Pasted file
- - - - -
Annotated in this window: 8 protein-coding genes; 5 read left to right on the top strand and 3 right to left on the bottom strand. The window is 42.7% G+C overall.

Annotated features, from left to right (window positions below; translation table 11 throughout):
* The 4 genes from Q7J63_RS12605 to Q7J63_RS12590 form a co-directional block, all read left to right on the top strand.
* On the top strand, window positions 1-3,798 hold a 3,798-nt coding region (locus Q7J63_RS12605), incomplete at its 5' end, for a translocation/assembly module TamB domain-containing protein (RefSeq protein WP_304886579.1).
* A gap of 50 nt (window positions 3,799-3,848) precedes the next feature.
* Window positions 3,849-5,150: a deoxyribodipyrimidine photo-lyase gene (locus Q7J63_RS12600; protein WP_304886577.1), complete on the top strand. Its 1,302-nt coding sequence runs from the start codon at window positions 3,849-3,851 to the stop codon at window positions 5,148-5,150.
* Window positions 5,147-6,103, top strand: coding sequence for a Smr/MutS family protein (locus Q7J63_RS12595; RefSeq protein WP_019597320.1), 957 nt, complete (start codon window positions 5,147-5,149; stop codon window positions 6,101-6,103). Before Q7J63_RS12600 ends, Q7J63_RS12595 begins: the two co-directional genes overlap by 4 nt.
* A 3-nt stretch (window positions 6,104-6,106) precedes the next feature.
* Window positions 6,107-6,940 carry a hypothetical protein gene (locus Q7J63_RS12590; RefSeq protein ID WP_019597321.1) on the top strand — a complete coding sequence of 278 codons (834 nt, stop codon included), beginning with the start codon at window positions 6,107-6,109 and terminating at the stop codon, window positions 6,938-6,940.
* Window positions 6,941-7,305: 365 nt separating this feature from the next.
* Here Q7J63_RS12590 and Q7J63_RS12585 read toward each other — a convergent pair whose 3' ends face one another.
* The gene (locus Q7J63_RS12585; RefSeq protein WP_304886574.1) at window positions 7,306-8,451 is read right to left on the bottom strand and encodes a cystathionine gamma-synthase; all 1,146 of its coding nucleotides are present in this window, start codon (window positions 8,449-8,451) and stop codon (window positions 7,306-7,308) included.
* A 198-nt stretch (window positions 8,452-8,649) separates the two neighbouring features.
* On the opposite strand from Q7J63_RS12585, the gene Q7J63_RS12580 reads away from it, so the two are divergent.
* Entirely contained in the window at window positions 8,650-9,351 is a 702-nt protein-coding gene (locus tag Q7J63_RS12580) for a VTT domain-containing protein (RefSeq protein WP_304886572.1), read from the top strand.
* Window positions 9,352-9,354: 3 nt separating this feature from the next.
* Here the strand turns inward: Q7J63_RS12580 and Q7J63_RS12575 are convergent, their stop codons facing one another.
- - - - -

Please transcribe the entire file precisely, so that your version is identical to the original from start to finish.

Annotated in this window: 8 protein-coding genes; 5 read left to right on the top strand and 3 right to left on the bottom strand. The window is 42.7% G+C overall.

Annotated features, from left to right (window positions below; translation table 11 throughout):
* The 4 genes from Q7J63_RS12605 to Q7J63_RS12590 form a co-directional block, all read left to right on the top strand.
* On the top strand, window positions 1-3,798 hold a 3,798-nt coding region (locus Q7J63_RS12605), incomplete at its 5' end, for a translocation/assembly module TamB domain-containing protein (RefSeq protein WP_304886579.1).
* A gap of 50 nt (window positions 3,799-3,848) precedes the next feature.
* Window positions 3,849-5,150: a deoxyribodipyrimidine photo-lyase gene (locus Q7J63_RS12600; protein WP_304886577.1), complete on the top strand. Its 1,302-nt coding sequence runs from the start codon at window positions 3,849-3,851 to the stop codon at window positions 5,148-5,150.
* Window positions 5,147-6,103, top strand: coding sequence for a Smr/MutS family protein (locus Q7J63_RS12595; RefSeq protein WP_019597320.1), 957 nt, complete (start codon window positions 5,147-5,149; stop codon window positions 6,101-6,103). Before Q7J63_RS12600 ends, Q7J63_RS12595 begins: the two co-directional genes overlap by 4 nt.
* A 3-nt stretch (window positions 6,104-6,106) precedes the next feature.
* Window positions 6,107-6,940 carry a hypothetical protein gene (locus Q7J63_RS12590; RefSeq protein ID WP_019597321.1) on the top strand — a complete coding sequence of 278 codons (834 nt, stop codon included), beginning with the start codon at window positions 6,107-6,109 and terminating at the stop codon, window positions 6,938-6,940.
* Window positions 6,941-7,305: 365 nt separating this feature from the next.
* Here Q7J63_RS12590 and Q7J63_RS12585 read toward each other — a convergent pair whose 3' ends face one another.
* The gene (locus Q7J63_RS12585; RefSeq protein WP_304886574.1) at window positions 7,306-8,451 is read right to left on the bottom strand and encodes a cystathionine gamma-synthase; all 1,146 of its coding nucleotides are present in this window, start codon (window positions 8,449-8,451) and stop codon (window positions 7,306-7,308) included.
* A 198-nt stretch (window positions 8,452-8,649) separates the two neighbouring features.
* On the opposite strand from Q7J63_RS12585, the gene Q7J63_RS12580 reads away from it, so the two are divergent.
* Entirely contained in the window at window positions 8,650-9,351 is a 702-nt protein-coding gene (locus tag Q7J63_RS12580) for a VTT domain-containing protein (RefSeq protein WP_304886572.1), read from the top strand.
* Window positions 9,352-9,354: 3 nt separating this feature from the next.
* Here the strand turns inward: Q7J63_RS12580 and Q7J63_RS12575 are convergent, their stop codons facing one another.